INDIANAPOLIS -- Marc Marquez is putting together a rookie MotoGP campaign of historic proportion.
At the Indianapolis Motor Speedway -- a venue that prides itself on history -- Marquez rode his Repsol Honda to his fourth race win of the 2013 season on Sunday in the Red Bull Indianapolis GP and widened his lead in the MotoGP championship to 21 points.
The 20-year-old Spaniard set the fast time in all three practice sessions and secured pole position by nearly half a second with a lap that smashed the IMS MotoGP record by eight-tenths.
Dropped to third place by championship rivals Jorge Lorenzo and Dani Pedrosa at the start, Marquez passed his Honda teammate Pedrosa for second place on Lap 9, then patiently tracked leader Lorenzo for a few laps before taking the lead on the 14th lap with a nice outside/inside move in the short run between Turns 1 and 2.
From there, it was a Sunday cruise as Marquez pulled away to win by 3.495 seconds over Pedrosa in an HRC Honda 1-2. Marquez leads Pedrosa by 21 points and Lorenzo by 35 after 10 of 18 championship rounds.
Marquez earned the unique distinction of winning all three MotoGP races in America this year -- at Circuit of the Americas, Mazda Raceway Laguna Seca and Indianapolis.
"I didn't make such a good start, but I knew before the race the end was the most important part of the race," Marquez said. "The first 10 laps, I just tried to follow Dani and Jorge and tried to save the tires. Then when I felt ready, when the fuel went down a little bit, I tried to attack. In the beginning, Jorge was able to follow me, but then I could push a little bit more and I felt good on the bike.
"I feel good here in the USA -- I won the three races here, and that is important," he added. "But now we go back to Europe and I would like to continue this way."
The dominant performance was not really a surprise, as Marquez won the Moto2 support race at IMS the past two years, and he had earned his way to the MotoGP podium in eight of the nine races heading into Indianapolis.
Marquez's path to the top of the MotoGP standings in his rookie season was made easier when Lorenzo and Pedrosa suffered broken collarbones in accidents at Assen and the Sachsenring, respectively.
Both riders missed the German event while Marquez won, giving him a 25-point boost in the title sweepstakes.
Pedrosa and Lorenzo benefited from a four-week break since the last MotoGP race at Laguna Seca, but admitted they are still not physically at their best.
"Today the bike was sliding front and rear the entire race and I wasn't able to manage very well because the way I am riding the bike is very static," Pedrosa said. "I had to fight all the race to stay on the bike, and in the last laps I could improve a little my rhythm and get back to second place.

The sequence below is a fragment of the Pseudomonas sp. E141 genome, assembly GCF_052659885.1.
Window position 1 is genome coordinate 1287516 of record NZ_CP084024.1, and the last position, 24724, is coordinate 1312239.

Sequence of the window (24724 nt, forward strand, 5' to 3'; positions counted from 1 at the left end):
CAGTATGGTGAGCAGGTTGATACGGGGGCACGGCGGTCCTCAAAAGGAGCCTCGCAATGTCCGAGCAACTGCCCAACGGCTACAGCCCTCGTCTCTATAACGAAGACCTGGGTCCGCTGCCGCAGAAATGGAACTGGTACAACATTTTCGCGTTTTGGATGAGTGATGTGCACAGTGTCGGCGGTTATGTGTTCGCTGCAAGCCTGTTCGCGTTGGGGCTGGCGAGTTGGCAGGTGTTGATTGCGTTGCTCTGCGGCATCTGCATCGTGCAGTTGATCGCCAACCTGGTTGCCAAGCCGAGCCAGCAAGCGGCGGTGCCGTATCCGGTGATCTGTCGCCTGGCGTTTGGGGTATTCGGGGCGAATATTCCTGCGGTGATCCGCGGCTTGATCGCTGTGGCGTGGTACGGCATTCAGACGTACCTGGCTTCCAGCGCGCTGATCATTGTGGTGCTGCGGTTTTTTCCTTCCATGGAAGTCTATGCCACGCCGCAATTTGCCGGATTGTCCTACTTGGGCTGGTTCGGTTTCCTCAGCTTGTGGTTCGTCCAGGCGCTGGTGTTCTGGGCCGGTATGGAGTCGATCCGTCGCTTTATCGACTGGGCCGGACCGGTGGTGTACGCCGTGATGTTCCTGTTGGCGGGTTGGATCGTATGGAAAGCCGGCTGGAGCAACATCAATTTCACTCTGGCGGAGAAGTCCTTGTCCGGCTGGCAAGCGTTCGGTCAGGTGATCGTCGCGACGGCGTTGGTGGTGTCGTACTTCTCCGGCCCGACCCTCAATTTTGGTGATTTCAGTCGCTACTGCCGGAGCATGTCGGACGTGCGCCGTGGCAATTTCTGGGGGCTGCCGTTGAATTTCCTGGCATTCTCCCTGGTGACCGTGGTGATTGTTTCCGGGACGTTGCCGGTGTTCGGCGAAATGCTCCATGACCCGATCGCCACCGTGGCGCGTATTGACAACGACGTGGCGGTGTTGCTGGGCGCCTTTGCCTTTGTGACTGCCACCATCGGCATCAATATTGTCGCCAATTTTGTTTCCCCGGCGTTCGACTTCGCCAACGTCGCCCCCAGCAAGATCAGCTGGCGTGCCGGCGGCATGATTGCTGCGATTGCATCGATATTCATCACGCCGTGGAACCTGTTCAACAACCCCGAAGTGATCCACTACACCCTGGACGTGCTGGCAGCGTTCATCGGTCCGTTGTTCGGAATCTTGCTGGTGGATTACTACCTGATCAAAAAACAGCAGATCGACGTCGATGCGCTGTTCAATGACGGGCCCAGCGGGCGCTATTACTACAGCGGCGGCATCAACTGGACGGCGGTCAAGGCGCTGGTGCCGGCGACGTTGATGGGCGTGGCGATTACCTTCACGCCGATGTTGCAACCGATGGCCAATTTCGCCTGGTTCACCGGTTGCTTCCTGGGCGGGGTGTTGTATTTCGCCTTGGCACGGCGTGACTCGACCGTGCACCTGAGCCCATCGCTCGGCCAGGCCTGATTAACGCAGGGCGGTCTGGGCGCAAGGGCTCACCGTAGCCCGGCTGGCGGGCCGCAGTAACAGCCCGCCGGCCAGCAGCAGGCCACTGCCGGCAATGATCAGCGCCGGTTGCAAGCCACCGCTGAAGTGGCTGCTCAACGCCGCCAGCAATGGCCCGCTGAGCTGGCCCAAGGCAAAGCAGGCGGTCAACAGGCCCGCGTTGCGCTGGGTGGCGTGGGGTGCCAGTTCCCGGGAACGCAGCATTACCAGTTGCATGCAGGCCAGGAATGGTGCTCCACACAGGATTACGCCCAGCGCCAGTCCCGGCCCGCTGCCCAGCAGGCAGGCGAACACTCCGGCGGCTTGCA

"It was difficult, and the result is pretty amazing, because this summer I have only been resting -- I didn't really train physically," he said. "So I'm very happy with this. It still needs a few more weeks to recover completely, but my feeling is already much better than in Laguna."
With the Indianapolis victory, Marquez has moved ahead of Lorenzo with four race wins this year to his fellow Spaniard's three. Lorenzo wasn't too unhappy with Sunday's podium finish as the unique Indianapolis circuit, with an unusual combination of long, fast straights and a few extremely slow corners, has traditionally favored Honda over Yamaha.
"I'm disappointed, not because I didn't win, but because Marquez was unbelievable this weekend," Lorenzo said. "In the race he was faster and faster every lap. I was able to follow him after he overtook me for a few laps, but something strange happened to the rear tire and it wasn't possible to defend second place."
By winning four races and leading the championship deep into his rookie MotoGP season, Marquez is having a season that ranks with the best opening campaigns in motorsports history.
He has managed to overcome scary practice-session falls at Mugello and Assen and his victory at COTA in April at the age of 20 years and 63 days made him the youngest winner of Grand Prix motorcycle racing's premier category.
Not even seven-time MotoGP champion Valentino Rossi claimed the series championship in his rookie season; you have go to back to American legend Kenny Roberts winning the 1978 500-cc crown to find a rookie rider conquering cycle racing's top class.
In auto racing, rookies Lewis Hamilton (2007) and Jacques Villeneuve (1996) won races and finished second in the championship in their first season before going on to claim the title in their second year.
Juan Pablo Montoya (CART, 1999), Nigel Mansell (CART, 1993) and Mario Andretti (USAC, 1965) won races and Indy car championships as rookies; in NASCAR, Denny Hamlin (two wins and third in the 2006 Sprint Cup championship) and Tony Stewart (three wins, fourth overall) were the most successful rookie NASCAR drivers.
The title buzz that is starting to build hasn't fazed Marquez. He's handled the pressure of MotoGP like a veteran so far this year, and with his confidence steadily growing, that outlook isn't expected to change.
"It will be difficult," Marquez said. "I didn't expect to be in this situation before the start of the season, so this is good news.
"I will just try to keep the same mentality and level of intensity and focus for the second part of the season," he added. "I am interested to see how my level is with Dani and Jorge when they are 100 percent fit, because then I think it will be a little more different."